Justin Lee, 37, founder of the Gay Christian Network, has set out to end one of America’s most intense cultural wars: Gays vs. Christians. The goal is relatively simple. Should both sides come to terms?
“The biggest problem is for Christians is determining what the Bible says or interpreting the Bible correctly,” said Lee. “The unfortunate part is that this becomes an issue, to those opposed, about sex.”
Lee could not have disagreed more. He wants people to realize that if everyone’s interpretation of the Bible were based on emotional and physical attraction to a certain sex, than everything would become easier for this heated culture debate.
“For most LGBT people, it is about a lot more than sex,” said Lee. “So when they hear things like, ‘homosexuality is an abomination to god,’ what they hear is not, ‘I believe homosexuality is wrong,’ what they hear is, ‘I believe you are an abomination.’”
One of the biggest problems in this culture war is the interpretation of homosexuality in our society and its description as a lifestyle in a biblical sense. The controversy is an awkward stumbling block because the Bible never makes mention of it specifically. Of course, if you were to ask any one that is involved in a same-sex relationship the answer is simple.
“You’re attracted to who you are attracted to,” said Sandreja Mendes, a UWG student who identifies as lesbian. “I mean, in the end, that is what it comes down, being happy with who you are with, correct?”
In our society, we define our relationship orientation by who you have sex with, which could be a misconception. This could be a misconception for one reason alone because the LGBT community is applying a different standard when answering this question. Their point is that orientation is defined as who you are physically and emotionally attracted to, and nothing more.
The competing ideas in this argument make strong points that are frankly hard to ignore; however, the LGBT community takes an important stance on one aspect—happiness.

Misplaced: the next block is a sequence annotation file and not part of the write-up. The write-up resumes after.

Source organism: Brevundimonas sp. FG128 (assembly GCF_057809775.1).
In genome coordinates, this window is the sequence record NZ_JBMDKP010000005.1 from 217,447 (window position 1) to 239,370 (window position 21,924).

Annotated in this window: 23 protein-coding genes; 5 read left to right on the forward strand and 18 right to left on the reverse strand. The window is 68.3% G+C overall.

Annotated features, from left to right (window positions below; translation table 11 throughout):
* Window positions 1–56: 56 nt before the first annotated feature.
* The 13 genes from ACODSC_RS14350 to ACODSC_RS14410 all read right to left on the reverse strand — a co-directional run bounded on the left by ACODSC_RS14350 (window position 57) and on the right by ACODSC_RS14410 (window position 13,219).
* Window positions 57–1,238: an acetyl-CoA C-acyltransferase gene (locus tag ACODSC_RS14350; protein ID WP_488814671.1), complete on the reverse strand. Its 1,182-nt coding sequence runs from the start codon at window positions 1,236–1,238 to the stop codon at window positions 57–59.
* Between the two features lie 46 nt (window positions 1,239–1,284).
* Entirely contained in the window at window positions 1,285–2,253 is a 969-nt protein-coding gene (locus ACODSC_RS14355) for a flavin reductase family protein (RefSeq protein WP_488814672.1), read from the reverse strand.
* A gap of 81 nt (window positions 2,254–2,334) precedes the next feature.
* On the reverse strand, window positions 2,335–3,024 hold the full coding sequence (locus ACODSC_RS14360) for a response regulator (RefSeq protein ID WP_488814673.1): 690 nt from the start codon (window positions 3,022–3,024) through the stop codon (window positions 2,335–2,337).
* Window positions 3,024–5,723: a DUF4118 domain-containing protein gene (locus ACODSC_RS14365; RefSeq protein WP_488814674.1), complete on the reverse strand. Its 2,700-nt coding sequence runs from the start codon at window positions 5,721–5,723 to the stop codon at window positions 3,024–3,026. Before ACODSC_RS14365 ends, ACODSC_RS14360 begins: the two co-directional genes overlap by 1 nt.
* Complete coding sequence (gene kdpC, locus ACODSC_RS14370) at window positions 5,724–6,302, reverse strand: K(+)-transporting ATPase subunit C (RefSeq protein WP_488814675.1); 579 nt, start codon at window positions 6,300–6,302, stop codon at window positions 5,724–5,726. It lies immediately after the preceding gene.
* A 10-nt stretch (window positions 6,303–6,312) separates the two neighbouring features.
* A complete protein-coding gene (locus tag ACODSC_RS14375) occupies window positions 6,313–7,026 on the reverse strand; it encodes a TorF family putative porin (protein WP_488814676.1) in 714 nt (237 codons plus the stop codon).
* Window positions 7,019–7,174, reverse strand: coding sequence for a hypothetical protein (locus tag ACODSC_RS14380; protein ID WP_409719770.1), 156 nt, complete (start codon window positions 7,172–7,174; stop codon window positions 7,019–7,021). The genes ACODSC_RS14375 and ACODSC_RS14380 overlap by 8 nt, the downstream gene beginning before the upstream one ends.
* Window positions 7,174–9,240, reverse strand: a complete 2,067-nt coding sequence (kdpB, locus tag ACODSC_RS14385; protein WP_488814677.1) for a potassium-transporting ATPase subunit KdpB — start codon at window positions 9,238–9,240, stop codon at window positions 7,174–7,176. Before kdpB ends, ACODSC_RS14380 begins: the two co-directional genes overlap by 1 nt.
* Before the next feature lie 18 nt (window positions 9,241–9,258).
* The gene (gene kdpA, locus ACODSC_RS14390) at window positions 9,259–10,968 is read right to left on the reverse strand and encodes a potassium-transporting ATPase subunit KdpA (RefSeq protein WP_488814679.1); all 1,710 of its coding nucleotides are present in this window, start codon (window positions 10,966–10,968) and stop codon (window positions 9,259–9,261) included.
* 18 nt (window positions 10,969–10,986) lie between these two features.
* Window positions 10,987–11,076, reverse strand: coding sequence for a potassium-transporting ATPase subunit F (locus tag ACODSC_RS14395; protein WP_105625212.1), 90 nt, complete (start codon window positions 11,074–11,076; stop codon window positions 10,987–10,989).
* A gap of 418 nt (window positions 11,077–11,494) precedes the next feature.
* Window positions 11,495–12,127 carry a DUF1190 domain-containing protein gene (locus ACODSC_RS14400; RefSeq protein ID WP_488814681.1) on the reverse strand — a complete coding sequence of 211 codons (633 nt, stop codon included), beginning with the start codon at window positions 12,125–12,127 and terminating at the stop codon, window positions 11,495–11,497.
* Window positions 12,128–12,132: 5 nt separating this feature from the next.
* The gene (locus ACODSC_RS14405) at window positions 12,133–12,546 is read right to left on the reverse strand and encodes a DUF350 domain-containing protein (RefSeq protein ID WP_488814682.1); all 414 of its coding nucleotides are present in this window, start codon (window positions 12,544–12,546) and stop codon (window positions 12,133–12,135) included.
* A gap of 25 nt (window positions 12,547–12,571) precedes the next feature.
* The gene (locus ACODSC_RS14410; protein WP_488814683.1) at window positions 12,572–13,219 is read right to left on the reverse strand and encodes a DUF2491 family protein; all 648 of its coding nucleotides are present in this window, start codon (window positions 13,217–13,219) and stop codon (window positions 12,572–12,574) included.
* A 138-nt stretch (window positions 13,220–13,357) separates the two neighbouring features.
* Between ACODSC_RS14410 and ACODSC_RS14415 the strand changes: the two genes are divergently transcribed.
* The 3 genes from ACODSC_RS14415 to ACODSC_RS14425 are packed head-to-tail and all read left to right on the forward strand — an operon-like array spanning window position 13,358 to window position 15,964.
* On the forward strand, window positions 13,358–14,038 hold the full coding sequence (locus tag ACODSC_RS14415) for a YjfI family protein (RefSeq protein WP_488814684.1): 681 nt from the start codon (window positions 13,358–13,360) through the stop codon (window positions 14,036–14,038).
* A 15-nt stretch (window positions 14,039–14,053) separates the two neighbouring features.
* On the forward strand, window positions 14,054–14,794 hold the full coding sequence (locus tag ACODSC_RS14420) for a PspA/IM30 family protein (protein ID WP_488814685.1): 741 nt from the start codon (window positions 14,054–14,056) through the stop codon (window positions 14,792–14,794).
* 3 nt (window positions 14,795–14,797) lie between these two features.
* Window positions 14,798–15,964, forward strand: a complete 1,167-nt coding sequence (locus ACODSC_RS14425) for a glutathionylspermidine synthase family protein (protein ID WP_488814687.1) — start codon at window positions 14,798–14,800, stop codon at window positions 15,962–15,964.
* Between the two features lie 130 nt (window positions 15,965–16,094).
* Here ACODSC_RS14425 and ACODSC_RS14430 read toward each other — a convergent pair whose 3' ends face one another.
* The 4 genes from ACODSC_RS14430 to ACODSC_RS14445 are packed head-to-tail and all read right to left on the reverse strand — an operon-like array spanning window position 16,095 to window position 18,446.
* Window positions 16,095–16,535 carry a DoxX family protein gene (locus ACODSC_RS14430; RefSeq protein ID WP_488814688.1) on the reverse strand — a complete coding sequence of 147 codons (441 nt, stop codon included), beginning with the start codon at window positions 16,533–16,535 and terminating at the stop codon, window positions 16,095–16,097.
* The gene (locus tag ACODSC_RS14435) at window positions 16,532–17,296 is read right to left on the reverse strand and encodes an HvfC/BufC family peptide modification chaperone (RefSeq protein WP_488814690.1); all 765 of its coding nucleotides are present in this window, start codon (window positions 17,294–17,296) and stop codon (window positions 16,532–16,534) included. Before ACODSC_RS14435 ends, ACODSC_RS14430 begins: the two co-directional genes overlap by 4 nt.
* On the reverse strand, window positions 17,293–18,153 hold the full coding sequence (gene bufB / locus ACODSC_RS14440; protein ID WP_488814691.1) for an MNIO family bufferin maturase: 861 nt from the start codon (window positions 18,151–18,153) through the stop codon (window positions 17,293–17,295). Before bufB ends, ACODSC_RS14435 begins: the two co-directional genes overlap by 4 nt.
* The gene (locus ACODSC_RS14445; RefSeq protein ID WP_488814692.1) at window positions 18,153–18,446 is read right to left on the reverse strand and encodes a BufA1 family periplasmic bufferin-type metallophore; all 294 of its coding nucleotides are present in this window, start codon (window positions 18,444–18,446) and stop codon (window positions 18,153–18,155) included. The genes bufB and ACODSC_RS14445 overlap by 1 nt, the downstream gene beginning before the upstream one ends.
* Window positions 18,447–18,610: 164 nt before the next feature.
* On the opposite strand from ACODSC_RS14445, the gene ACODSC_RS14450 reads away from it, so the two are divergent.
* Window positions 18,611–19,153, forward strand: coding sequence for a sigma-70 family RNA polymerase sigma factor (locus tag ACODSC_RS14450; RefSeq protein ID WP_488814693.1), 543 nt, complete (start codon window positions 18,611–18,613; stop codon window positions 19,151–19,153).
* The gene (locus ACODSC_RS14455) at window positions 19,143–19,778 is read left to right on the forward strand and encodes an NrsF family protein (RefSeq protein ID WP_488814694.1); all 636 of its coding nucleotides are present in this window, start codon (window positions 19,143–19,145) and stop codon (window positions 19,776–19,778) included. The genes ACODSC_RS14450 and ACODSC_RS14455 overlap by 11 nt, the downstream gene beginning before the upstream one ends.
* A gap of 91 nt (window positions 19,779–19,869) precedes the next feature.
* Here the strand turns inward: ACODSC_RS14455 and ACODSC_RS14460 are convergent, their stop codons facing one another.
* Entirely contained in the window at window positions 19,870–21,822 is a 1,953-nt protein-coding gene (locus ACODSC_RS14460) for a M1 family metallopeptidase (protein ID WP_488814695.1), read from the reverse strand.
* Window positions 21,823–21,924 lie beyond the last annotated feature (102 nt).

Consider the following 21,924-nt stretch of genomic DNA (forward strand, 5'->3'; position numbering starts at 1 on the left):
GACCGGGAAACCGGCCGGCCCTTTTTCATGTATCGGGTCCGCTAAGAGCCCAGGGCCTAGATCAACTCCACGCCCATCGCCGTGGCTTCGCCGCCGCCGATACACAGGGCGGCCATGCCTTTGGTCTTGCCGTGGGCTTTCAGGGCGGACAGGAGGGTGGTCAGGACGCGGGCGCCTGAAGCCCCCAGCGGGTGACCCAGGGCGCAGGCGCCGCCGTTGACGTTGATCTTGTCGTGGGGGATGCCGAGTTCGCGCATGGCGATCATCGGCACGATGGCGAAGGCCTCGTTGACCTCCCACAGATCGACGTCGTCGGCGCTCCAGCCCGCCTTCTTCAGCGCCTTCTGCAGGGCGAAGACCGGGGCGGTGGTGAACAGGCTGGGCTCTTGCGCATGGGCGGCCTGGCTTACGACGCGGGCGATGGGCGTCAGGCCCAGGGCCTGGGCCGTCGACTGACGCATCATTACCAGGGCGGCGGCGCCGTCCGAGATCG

In the end, the two sides have a desire for happiness in what they are able to enjoy in life, love being one of the most enjoyable in life.
Traditional Christians hold positions varying from finding homosexuality a sinful act to deeming homosexual activity appropriate for consenting participants. Denomination is not a contributing factor to which belief one may identify with. It is mostly left up to the individual and whether they agree with the idea that the Bible has been misinterpreted. Because the Bible does not make mention of homosexuality explicitly, this makes the issue incredibly hard to argue, both in society and in the church.
Ironically, the LGBT community is also split on their stance in reference to this issue. While there are gay Christians that believe that the Bible has been misinterpreted, there are still those that believe the literal translation. Lee is amongst those that feel the Bible has been misinterpreted and that homosexuality is not forbidden according to the Bible. While Lee said that Christians are making a hasty conclusion, there are gay Christians that practice celibacy.
“For those that believe it is an abomination to God, my only choices are to not be openly homosexual, or not to be alive,” he said.
So, how does this end? This culture war will not find its end in the midst of immature back and forth discussions about what is right and wrong. It is not difficult for anyone to paint a wretched picture for what they believe is wrong. In order for this to end, both sides must meet and discuss what separates the two. An objective effort must be made with the goal of cooling this hostile climate. Until these differing sides come together and discuss what is specifically immoral, nothing will be resolved.
You may also like
Student Represents UWG at State Capitol
Cinema Therapy: Exploring Psychology and Film with Dr. Gupta and Dr. Umminger
Dr. Kelly and his New Podcast “Off The Cuff”
Sexaul Assault Awareness Month Brings Title IX Resources to Light on Campus
Wolves Don’t Waste: Club President Timothy Vanjohnson Jr. Discusses the Fight Against Food Inequality at UWG